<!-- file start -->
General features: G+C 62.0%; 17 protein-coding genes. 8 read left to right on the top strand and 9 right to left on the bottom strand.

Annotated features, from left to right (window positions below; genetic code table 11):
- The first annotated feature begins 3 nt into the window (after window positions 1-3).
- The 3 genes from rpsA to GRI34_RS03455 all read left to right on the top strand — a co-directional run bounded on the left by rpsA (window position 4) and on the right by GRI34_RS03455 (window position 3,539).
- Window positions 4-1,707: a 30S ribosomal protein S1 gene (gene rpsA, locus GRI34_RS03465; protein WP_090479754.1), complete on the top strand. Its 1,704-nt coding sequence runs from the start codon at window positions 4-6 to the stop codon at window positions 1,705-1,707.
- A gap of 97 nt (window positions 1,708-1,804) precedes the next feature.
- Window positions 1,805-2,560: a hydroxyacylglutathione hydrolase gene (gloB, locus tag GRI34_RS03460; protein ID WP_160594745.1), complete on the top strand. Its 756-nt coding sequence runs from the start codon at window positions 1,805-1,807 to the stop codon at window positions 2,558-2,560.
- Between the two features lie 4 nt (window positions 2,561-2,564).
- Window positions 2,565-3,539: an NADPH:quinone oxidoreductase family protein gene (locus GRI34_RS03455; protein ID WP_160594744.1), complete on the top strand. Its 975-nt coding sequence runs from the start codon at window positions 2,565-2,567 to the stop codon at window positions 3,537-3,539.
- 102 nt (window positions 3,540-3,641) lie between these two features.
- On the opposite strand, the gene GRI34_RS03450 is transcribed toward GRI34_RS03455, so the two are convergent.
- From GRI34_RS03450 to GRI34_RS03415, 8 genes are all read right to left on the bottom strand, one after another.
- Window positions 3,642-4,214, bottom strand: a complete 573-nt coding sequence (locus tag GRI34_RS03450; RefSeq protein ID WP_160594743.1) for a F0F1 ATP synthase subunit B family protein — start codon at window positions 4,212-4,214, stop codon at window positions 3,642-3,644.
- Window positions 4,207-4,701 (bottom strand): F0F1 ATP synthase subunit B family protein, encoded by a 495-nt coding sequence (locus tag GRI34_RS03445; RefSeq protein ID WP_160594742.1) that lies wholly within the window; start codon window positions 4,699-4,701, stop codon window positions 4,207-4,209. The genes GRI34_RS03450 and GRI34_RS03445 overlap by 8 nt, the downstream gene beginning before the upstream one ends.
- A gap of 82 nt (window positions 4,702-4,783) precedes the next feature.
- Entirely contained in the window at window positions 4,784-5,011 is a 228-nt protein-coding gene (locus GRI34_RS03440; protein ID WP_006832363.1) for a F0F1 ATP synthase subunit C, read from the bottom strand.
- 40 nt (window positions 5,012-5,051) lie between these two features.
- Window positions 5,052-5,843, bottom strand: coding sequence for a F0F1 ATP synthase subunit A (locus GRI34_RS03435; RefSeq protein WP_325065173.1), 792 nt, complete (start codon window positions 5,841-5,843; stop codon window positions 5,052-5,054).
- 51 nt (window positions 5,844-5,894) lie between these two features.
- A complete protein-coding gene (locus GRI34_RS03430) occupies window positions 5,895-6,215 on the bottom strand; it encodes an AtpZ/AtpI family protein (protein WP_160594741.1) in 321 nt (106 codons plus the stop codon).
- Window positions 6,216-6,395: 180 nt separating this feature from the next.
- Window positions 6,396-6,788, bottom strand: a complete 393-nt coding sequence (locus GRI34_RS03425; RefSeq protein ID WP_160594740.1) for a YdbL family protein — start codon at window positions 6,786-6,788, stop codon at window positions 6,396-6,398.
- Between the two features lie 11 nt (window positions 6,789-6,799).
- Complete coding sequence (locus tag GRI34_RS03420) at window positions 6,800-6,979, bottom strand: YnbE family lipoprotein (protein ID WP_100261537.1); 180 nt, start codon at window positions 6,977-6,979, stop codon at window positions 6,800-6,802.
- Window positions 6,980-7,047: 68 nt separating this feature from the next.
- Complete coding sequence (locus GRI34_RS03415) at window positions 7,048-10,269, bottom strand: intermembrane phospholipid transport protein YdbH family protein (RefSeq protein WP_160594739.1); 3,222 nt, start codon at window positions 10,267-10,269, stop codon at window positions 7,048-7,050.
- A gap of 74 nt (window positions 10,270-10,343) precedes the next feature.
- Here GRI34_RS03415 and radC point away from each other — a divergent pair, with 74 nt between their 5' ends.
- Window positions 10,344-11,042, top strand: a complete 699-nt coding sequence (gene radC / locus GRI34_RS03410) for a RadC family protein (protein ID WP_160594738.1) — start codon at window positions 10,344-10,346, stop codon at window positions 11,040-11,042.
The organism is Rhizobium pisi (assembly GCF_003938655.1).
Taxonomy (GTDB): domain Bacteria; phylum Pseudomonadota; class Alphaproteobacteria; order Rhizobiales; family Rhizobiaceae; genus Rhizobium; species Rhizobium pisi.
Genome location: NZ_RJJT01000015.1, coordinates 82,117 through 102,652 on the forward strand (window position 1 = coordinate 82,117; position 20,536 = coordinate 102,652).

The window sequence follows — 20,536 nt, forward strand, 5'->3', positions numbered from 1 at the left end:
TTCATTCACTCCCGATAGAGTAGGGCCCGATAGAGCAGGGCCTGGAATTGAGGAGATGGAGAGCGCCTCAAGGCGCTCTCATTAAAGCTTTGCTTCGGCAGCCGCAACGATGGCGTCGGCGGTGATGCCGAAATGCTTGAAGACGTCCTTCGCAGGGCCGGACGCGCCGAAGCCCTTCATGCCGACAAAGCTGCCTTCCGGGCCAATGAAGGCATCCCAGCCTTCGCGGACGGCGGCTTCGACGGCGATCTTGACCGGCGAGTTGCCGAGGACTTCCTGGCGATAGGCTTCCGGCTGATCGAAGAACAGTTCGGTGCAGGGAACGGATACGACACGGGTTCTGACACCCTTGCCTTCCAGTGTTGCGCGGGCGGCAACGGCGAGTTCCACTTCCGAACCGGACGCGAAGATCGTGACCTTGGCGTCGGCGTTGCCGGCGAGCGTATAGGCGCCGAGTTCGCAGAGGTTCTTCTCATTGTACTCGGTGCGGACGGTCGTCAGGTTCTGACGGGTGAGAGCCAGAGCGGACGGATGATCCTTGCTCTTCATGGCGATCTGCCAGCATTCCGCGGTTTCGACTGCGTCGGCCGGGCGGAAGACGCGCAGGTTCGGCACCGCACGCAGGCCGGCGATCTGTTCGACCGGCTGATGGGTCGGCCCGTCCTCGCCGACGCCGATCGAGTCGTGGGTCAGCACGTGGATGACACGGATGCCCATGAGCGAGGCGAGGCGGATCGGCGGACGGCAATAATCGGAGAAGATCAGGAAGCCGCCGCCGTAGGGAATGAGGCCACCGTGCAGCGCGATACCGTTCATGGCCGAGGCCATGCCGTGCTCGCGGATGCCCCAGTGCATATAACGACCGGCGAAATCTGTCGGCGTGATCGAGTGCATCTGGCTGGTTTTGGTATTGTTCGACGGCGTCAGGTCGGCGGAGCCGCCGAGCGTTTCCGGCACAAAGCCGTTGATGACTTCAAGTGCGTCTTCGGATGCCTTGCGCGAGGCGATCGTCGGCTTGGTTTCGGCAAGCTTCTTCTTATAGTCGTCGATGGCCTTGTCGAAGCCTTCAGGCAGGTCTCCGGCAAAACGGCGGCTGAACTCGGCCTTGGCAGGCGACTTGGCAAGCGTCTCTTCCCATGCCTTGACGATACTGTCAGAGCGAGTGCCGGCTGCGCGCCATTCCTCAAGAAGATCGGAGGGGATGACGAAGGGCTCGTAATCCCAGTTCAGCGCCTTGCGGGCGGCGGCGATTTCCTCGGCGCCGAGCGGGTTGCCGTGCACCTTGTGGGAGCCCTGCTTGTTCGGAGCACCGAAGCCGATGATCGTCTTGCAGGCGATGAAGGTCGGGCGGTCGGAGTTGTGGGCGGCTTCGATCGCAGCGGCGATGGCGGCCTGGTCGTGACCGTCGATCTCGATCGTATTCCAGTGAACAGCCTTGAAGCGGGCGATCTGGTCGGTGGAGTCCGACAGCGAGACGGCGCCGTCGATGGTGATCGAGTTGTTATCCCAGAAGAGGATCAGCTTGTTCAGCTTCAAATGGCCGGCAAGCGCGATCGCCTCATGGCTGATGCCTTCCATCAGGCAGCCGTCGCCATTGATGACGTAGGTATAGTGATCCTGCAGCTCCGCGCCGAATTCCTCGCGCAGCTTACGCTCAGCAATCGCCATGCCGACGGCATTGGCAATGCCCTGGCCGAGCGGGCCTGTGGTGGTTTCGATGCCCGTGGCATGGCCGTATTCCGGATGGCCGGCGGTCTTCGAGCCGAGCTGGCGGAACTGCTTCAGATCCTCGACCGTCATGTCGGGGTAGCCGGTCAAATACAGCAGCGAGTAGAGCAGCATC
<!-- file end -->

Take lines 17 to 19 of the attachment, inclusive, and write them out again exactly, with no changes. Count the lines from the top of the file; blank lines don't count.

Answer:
- 40 nt (window positions 5,012-5,051) lie between these two features.
- Window positions 5,052-5,843, bottom strand: coding sequence for a F0F1 ATP synthase subunit A (locus GRI34_RS03435; RefSeq protein WP_325065173.1), 792 nt, complete (start codon window positions 5,841-5,843; stop codon window positions 5,052-5,054).
- 51 nt (window positions 5,844-5,894) lie between these two features.